From a British point of view.
May 28, 2007
What a rubbish way to run a country
Thunderer: Tim Worstall
Recycling is based on the near-religious belief that everything has value, everything is worth saving, except your time.
A rather strange belief, given how few of us go into that long, dark night complaining of too much time on our hands while here. Thus, when the acolytes of the faith suggest a new form of Gaia worship, we should have a close look at what this means in terms of our time, as with the latest proposals for recycling domestic waste.
A study into the time spent sorting rubbish to recycle in Seattle showed that for recyclables the average per household was 16 minutes a week. Add in food and garden waste and it rose to 43 minutes. There are 24 million households in the UK, so that adds up to a significant cost – but how should we measure this in monetary terms? We have a law that forbids us from selling our time at less than about £5 an hour: you know it as the minimum wage but it does help us with our calculation, since that is evidently the minimum possible value of our labour. The Worstall Calculator (envelope, 1, pencil, 1) tells us that our time spent in sorting our rubbish by these new rules has a cost of between £1.7 and £4.5 billion.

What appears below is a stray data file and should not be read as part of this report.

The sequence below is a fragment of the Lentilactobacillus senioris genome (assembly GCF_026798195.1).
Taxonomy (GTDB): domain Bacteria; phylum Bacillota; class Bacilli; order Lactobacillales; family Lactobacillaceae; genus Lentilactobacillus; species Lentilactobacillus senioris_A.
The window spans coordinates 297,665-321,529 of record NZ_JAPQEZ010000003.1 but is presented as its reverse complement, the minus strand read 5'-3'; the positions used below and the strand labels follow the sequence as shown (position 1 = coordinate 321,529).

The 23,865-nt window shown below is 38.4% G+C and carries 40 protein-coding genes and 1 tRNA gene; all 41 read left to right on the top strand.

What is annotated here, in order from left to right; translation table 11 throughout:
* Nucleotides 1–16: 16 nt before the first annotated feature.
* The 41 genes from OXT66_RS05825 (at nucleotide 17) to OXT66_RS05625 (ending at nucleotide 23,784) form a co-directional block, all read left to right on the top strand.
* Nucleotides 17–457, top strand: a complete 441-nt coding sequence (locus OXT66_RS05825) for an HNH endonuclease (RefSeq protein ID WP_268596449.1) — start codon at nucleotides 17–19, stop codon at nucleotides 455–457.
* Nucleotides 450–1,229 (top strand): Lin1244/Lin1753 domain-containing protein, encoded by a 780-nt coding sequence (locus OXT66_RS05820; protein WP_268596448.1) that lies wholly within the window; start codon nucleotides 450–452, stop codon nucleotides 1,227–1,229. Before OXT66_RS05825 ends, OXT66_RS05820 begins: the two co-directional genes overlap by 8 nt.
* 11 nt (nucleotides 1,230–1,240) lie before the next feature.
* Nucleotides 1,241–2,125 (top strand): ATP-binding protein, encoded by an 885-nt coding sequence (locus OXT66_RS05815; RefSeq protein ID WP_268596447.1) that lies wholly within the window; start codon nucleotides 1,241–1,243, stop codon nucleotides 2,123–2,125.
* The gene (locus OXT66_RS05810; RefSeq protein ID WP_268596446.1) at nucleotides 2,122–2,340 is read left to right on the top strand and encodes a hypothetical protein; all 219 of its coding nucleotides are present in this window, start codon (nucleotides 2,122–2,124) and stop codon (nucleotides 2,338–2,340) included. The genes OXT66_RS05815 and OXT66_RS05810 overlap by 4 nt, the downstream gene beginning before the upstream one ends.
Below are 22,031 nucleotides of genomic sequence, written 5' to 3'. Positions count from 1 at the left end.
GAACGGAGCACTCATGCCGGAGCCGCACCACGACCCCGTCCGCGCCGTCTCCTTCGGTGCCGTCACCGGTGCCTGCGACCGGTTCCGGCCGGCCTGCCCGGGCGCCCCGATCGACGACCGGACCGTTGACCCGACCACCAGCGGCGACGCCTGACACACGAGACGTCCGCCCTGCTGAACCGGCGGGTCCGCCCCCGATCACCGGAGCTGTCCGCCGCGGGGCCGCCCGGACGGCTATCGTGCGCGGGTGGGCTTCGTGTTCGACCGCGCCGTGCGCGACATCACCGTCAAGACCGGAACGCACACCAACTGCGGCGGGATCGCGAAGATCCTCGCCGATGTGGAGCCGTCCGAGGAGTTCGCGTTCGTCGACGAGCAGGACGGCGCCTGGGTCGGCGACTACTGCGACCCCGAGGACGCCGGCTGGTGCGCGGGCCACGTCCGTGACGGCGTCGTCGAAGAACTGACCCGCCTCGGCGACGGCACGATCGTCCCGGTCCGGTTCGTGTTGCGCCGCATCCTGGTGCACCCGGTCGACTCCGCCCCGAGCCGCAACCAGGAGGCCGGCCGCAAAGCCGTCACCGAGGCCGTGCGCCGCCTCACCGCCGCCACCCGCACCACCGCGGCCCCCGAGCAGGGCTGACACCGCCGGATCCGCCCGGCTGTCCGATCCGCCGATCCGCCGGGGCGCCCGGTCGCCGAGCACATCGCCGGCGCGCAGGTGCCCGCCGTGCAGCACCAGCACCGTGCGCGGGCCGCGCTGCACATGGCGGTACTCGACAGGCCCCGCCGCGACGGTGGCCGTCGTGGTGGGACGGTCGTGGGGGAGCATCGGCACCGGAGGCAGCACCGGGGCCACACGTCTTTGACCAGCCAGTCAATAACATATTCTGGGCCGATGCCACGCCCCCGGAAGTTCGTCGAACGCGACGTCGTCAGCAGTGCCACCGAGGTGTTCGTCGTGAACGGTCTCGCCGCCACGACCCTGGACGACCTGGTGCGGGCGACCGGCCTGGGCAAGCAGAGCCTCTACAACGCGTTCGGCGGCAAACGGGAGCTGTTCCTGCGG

This might make sense and it might not, depending on what costs we are trying to avoid by employing ourselves in this manner. Fortunately, we again have the Government’s word for this, in a report called Waste Not Want Not from the Strategy Unit. The concern driving the whole process is that domestic waste disposal costs some £1.6 billion a year and that this will rise to £3.2 billion by 2020.
The solution being proposed is thus that we should spend more money than the cost of the entire waste disposal process in sorting the rubbish, before we spend still more collecting it, recycling or incinerating it and then tipping the remainder into the same holes in the ground that we’ve always used. The system will cost more in total than the old one in the name of saving money.